What is sharpening?

You should ensure that you get your image sharp in camera (see this blog post) – you cannot rescue a blurred image by sharpening it. However, you can make a sharp image look sharper and bring out details by using a sharpening tool. Bear in mind that if you are shooting JPEG files sharpening is applied in camera and you don’t need to do much, if any at all, to your image. However, if you are shooting RAW files, then you will need to apply some sharpening.

What does sharpening do? It makes edges appear crisper and sharper by darkening dark pixels and brightening light pixels. If you over sharpen, the image starts to look unnatural, with white edges as in the version below where I’ve applied 100% sharpening in Snapseed. I usually don’t use much more than 25%.

An over sharpened image using the Details tool in Snapseed

SNAPSEED: The Details tool has two forms of “sharpening” available:

  • Structure: this applies more contrast to the image to make details more apparent.
  • Sharpening: this makes the difference between the edges of objects more obvious.

Always enlarge your image to 100% so that you can see the effect of any sharpening you apply. Look particularly at hair when you are editing a portrait.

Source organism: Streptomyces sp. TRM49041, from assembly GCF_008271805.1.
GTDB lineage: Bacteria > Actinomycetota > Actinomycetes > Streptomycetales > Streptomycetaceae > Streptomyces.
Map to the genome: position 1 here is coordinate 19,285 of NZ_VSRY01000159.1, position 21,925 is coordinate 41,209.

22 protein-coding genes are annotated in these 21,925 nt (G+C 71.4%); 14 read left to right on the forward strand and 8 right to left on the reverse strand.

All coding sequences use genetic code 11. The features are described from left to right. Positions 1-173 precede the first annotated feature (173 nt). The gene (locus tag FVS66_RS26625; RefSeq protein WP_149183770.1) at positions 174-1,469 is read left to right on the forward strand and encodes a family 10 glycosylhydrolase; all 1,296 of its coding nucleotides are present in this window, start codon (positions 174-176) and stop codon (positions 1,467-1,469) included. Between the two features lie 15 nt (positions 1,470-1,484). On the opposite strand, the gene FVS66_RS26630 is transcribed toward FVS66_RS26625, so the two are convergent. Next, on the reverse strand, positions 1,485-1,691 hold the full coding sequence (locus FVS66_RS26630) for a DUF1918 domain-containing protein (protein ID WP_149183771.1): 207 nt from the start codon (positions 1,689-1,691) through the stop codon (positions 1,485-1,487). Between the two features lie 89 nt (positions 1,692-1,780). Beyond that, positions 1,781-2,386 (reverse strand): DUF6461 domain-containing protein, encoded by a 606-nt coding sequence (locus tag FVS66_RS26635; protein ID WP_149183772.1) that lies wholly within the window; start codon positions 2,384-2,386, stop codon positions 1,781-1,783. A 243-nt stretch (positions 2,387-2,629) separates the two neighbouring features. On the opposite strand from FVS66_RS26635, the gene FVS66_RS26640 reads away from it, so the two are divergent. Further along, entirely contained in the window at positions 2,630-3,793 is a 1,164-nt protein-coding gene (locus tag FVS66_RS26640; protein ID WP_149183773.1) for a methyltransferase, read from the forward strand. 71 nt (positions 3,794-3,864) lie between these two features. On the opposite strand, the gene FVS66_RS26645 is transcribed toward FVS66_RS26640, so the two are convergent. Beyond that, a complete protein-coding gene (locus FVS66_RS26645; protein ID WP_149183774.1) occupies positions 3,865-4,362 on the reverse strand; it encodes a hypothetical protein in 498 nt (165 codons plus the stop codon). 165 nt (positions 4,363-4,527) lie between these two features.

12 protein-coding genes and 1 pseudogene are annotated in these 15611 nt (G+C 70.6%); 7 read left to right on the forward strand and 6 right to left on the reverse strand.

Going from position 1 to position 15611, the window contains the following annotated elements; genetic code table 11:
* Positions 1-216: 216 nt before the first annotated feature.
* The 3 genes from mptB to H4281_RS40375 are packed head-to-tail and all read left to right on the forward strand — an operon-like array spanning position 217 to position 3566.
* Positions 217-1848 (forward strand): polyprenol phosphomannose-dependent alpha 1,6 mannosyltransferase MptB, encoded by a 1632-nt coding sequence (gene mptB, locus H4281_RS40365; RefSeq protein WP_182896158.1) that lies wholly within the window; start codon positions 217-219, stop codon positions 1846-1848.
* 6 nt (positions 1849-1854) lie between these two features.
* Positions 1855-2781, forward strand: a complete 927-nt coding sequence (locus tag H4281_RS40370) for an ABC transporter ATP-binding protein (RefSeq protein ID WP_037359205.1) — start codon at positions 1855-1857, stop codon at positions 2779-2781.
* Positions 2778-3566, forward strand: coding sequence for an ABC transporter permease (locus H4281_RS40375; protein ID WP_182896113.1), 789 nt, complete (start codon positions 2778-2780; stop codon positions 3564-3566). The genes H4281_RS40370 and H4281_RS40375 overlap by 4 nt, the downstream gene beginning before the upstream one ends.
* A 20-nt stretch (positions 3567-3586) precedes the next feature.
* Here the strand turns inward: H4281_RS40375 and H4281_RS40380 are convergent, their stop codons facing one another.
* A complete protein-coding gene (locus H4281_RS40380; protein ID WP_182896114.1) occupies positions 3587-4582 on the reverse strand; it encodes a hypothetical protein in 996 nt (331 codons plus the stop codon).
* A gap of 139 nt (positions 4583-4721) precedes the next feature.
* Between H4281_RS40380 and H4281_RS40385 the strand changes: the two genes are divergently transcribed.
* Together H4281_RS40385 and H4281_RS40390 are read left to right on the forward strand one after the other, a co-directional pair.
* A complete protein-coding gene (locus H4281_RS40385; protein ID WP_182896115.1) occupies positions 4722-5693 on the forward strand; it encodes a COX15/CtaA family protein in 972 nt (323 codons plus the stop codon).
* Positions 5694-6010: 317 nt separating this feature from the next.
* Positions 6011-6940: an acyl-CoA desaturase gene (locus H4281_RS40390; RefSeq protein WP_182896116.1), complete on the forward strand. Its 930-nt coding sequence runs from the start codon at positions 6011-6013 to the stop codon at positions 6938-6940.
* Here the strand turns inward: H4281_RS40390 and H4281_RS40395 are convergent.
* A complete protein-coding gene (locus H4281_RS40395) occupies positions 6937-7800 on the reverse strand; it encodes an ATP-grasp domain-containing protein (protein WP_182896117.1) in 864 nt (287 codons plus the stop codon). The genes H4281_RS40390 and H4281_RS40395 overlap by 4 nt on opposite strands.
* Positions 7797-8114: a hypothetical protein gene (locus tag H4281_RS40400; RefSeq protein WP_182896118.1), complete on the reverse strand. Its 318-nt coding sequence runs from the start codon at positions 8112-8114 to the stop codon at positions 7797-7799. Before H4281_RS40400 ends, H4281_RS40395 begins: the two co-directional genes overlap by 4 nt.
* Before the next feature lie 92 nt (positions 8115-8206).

Sharpening should be applied at the end of the editing process whatever software or app you are using.

Be aware that as a JPEG is sharpened in camera, you are sharpening it for the second time – fine if it makes it look better, but if you are using any 3rd parties to print etc, some of them automatically apply sharpening – resulting in your image being sharpened 3 times. Take this all into consideration when you apply sharpening. I shoot RAW files, apply sharpening at the end of the editing process and then switch off any 3rd party sharpening if I can.

You may see slightly different terms used in programmes like Photoshop (& Elements) and Lightroom. The term Unsharp Mask is a common one and comes from a technique used the darkroom when processing film. Many photographers use this tool as it offers sliders where you can change parameters such as Amount, Radius, and Threshold. If you’d like to know more then take a look at this fairly no nonsense blog post or do some Google searches. I have to confess to using Photoshop Actions which include sharpening and I usually reduce the strength a little, whilst looking at the image at 100%.

Hope that’s all been helpful – sharpening is a topic that makes seasoned photographers groan. But the biggest sin is to over sharpen, rather than under sharpen. Less is More!

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